3 Google Sheets Tips You Should Use Daily

Google Sheets is a popular Excel alternative for a variety of reasons. Whether you’re a student who was advised to take advantage of Google Sheet’s auto-save over Excel before Excel followed suit with the same feature or a member of the workforce who finds Sheets more intuitive than Microsoft’s option, there are always new Google Sheets tips and tricks that could improve your workflow.

It seems worth a focus on Google Sheets since we’ve previously covered a lot of Excel tips:

Many of those can be adjusted to function with Google Sheets, but in this post, we’ll look at three tips for Google Sheets exclusively. And if you use it as often as we do, you might find yourself employing them every day.

1. Capture Data with Ease

This first tip is for Google Sheets users who don’t have time to spare (which, let’s face it, is everybody). Instead of painstakingly copying and pasting data from a webpage, you can easily make Google Sheets grab your desired information all at once and display it in the spreadsheet.

We’ll do this via =IMPORTHTML. With this formula, we can enter the site URL with a table we wish to manipulate, in addition to specifying the table and whether it’s the first or second table. For example:

=IMPORTHTML("https://en.wikipedia.org/wiki/List_of_shipwrecks_in_the_Great_Lakes", "table",4)

These are the results. But for those who prefer to steer clear of formulas, an alternative option is an extension like TableCapture for Chrome. Once you’ve captured your data, let’s jump into how to work with it offline.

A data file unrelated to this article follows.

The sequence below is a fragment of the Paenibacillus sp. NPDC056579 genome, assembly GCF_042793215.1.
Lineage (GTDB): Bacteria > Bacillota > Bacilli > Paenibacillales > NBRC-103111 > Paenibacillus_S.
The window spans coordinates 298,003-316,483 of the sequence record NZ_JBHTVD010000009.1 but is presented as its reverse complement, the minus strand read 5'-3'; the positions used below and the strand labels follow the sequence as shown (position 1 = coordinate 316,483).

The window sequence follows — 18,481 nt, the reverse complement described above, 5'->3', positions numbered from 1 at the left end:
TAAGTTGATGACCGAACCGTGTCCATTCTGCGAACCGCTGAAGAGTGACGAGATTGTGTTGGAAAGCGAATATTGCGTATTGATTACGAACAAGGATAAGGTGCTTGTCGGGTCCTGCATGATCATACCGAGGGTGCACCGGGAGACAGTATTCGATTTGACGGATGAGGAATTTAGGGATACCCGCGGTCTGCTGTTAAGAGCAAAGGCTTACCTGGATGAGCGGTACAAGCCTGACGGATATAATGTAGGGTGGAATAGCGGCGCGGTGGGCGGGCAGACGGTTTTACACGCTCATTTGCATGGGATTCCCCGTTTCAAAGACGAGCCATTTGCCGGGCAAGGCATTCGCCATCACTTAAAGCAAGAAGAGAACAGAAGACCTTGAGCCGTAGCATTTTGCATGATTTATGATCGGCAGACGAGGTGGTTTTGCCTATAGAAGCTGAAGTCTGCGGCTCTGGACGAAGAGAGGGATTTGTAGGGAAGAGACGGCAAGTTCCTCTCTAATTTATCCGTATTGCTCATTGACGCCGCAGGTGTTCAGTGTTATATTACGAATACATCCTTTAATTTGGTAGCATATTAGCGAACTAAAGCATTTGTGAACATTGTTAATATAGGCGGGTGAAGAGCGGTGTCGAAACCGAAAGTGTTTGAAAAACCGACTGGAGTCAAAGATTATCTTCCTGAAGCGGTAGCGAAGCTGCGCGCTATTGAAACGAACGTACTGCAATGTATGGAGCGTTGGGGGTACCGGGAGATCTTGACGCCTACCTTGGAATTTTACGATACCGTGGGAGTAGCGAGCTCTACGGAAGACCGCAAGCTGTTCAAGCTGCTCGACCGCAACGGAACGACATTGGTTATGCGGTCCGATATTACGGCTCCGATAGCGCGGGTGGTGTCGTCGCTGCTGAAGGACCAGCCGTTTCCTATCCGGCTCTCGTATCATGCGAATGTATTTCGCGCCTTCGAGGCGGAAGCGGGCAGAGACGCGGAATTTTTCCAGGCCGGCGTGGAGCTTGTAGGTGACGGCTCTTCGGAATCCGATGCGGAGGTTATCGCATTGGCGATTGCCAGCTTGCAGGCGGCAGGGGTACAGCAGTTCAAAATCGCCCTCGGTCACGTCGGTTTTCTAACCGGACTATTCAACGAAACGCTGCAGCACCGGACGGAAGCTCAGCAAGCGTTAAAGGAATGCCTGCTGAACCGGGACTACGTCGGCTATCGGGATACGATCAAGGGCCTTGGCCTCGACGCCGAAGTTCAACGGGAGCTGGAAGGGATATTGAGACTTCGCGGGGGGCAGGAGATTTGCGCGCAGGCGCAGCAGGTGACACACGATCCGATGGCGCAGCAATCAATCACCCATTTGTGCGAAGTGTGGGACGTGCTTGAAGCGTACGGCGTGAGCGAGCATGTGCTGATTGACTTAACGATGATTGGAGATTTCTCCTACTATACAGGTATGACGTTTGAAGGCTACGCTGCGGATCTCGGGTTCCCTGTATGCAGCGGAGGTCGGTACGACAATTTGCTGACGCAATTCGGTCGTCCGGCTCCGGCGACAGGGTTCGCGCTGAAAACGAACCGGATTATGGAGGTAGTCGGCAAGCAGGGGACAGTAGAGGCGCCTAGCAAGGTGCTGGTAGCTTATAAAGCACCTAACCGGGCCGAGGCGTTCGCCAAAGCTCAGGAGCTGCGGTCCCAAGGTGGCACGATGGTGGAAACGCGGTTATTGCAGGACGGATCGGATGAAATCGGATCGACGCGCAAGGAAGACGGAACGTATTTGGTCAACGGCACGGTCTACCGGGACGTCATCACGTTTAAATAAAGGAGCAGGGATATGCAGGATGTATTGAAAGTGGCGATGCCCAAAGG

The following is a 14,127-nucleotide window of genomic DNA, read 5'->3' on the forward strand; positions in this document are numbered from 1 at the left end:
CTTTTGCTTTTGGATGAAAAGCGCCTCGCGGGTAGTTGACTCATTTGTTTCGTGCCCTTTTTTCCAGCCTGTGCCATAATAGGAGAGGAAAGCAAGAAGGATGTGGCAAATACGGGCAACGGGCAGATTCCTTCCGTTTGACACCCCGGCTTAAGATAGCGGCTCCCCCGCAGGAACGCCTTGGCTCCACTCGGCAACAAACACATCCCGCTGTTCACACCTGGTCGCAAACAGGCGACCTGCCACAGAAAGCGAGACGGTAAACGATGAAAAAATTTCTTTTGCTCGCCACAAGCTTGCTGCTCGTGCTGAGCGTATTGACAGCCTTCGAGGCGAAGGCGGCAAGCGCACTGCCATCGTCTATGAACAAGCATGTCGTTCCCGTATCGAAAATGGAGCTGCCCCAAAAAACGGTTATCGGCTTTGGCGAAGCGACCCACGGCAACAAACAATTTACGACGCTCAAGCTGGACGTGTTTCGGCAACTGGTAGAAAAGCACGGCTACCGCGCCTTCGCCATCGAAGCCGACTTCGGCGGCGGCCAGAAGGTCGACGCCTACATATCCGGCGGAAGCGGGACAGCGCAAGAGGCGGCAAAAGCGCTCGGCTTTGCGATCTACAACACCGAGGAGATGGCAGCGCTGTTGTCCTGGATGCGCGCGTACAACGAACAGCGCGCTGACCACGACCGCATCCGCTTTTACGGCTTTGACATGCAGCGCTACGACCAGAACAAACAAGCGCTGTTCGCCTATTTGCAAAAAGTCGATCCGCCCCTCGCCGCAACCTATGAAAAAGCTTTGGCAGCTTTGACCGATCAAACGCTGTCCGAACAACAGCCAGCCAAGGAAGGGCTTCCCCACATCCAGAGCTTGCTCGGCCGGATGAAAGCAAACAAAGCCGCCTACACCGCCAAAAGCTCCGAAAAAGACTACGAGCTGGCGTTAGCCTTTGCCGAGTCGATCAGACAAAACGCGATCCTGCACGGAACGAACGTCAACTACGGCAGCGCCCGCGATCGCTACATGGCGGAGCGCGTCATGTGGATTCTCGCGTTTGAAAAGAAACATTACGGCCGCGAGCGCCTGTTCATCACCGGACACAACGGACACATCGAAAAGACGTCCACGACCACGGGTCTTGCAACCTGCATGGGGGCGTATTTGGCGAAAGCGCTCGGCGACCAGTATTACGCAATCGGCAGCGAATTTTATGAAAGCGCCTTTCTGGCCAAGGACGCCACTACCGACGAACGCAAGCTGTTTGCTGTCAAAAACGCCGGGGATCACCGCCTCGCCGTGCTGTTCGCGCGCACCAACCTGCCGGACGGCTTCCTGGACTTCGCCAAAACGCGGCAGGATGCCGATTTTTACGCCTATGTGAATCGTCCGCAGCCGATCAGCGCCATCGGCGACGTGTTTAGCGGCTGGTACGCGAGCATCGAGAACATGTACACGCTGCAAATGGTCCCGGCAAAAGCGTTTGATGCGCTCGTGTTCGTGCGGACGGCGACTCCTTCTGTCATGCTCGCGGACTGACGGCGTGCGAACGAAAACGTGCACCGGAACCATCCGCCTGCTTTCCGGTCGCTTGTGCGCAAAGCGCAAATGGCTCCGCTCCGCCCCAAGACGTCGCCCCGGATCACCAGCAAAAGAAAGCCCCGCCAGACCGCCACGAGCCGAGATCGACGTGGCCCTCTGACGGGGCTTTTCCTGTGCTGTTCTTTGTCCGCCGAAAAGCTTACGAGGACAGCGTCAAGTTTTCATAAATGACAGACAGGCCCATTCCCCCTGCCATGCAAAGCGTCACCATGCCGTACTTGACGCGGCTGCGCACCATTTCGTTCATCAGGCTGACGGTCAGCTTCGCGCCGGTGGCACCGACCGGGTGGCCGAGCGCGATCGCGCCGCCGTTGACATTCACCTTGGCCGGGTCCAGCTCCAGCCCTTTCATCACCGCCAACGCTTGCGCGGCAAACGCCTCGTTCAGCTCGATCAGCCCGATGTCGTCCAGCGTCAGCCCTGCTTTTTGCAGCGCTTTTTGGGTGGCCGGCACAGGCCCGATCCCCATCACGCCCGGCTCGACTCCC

2. Work Offline with the Google Drive Offline Extension

Whether you’re an international jet setter who finds airport Wifi painfully slow or you’re a homebody who just wants to be prepared, the tools you use for work and personal projects should be able to go anywhere. But because Google Sheets is known as a web-based spreadsheet application, you may think you’re out of luck if you don’t turn your iPhone into a hotspot.

Thankfully that’s not the case when you enable the Google Drive Offline Extension for always accessible data. Sheets offline allows you to easily create, view, and edit files while disconnected from Wifi or data. And while the focus is using Google Sheets offline mode, the same extension also enables you to work offline in Google Slides and use Google Docs offline. Note you must set this up while you still have access to the internet. Then, follow the steps below.

  1. Add the Google Docs Offline extension to Chrome
  2. Navigate to Google Drive, click on the Settings gear in the top right, and select Settings
  3. Remain in the General section to check Offline, and you’re done!

Now that you’ve taken your work offline, it may be time to level up your data in perhaps the most visual way.

3. Make It Visual With a Map

This last tip is for all the visual learners out there, whether you’re using Sheets offline or not. More than capturing and accessing your data in Google Sheets, visualizing your data is also within reach. Via a chart subtype, you can make a Map of your country, continent, or regional data—all within Google Sheets. Here’s how.

  • Under Insert, opt for Chart
  • Click the dropdown for Chart type and scroll down until you see the two Map options
  • Select either Geo chart or Geo chart with markers
    • Note: for latitude and longitude data, the marker option works best.

You can pick and choose the Chart style of your map (Background color, Font, Chart border color) and narrow down your region of focus (the World, Europe, the U.S., etc.), but that’s about as specific as a Google Sheets map can get. So, for an alternative that’s more customizable, just copy and post your data from Google Sheets into a free online mapping tool.